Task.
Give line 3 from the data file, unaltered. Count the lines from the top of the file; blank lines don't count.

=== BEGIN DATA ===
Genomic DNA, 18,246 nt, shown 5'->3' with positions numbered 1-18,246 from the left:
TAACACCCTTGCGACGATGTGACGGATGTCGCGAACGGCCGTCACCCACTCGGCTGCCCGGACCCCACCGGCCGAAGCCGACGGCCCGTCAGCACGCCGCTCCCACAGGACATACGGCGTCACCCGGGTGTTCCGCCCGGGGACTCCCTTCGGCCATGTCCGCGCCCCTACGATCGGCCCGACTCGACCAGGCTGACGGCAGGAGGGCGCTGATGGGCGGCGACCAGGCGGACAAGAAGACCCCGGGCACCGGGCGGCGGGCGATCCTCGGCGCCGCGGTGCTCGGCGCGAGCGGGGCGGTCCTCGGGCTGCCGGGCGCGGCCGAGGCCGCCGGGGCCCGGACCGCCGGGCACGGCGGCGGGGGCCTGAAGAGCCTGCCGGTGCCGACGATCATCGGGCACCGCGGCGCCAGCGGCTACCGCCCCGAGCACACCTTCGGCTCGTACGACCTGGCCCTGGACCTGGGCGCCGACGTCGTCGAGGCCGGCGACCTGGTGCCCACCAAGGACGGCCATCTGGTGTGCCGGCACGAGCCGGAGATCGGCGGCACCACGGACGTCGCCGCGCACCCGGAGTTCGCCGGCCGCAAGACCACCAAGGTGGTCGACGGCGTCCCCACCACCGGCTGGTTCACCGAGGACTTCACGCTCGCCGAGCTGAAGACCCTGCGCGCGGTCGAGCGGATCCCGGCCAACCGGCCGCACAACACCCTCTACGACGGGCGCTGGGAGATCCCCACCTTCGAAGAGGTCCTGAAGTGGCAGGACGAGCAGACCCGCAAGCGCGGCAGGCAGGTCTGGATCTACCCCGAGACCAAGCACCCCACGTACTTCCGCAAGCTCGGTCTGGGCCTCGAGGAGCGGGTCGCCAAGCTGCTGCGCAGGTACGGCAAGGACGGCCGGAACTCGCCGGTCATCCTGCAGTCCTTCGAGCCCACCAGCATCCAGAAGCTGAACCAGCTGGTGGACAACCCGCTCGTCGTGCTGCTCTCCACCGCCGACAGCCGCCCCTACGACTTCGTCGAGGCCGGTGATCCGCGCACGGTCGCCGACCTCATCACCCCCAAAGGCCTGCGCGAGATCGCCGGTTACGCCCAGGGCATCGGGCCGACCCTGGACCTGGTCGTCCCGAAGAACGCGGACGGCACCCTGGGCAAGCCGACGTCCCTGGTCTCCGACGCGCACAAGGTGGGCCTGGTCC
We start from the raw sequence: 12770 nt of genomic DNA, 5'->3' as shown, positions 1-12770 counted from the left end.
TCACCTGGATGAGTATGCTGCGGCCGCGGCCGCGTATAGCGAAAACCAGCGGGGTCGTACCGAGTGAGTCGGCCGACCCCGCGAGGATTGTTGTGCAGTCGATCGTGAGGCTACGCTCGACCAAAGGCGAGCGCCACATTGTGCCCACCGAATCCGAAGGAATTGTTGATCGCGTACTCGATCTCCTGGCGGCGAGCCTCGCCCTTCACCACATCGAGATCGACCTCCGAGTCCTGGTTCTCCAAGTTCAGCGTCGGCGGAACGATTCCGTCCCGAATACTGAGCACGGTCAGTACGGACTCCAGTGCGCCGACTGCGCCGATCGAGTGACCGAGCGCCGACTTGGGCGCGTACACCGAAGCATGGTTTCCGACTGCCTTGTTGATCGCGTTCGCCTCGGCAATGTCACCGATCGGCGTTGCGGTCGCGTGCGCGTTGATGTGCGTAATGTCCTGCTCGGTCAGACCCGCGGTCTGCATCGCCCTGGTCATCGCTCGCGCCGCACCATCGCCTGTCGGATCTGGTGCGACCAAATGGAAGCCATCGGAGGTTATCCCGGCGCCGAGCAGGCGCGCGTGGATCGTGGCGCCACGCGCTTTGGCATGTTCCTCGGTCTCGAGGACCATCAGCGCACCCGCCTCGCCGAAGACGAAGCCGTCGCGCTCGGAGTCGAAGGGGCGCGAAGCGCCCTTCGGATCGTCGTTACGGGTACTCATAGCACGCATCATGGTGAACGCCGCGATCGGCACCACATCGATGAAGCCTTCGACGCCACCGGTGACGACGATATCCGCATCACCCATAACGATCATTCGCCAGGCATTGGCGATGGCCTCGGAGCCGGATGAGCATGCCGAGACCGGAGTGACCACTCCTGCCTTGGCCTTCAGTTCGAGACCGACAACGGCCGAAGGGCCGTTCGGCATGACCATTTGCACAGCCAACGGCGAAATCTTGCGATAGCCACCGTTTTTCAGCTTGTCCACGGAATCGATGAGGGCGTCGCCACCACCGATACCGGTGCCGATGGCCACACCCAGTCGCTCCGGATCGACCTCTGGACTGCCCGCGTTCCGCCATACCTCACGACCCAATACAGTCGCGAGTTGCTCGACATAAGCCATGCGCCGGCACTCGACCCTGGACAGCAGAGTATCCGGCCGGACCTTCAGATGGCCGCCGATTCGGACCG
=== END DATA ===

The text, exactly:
We start from the raw sequence: 12770 nt of genomic DNA, 5'->3' as shown, positions 1-12770 counted from the left end.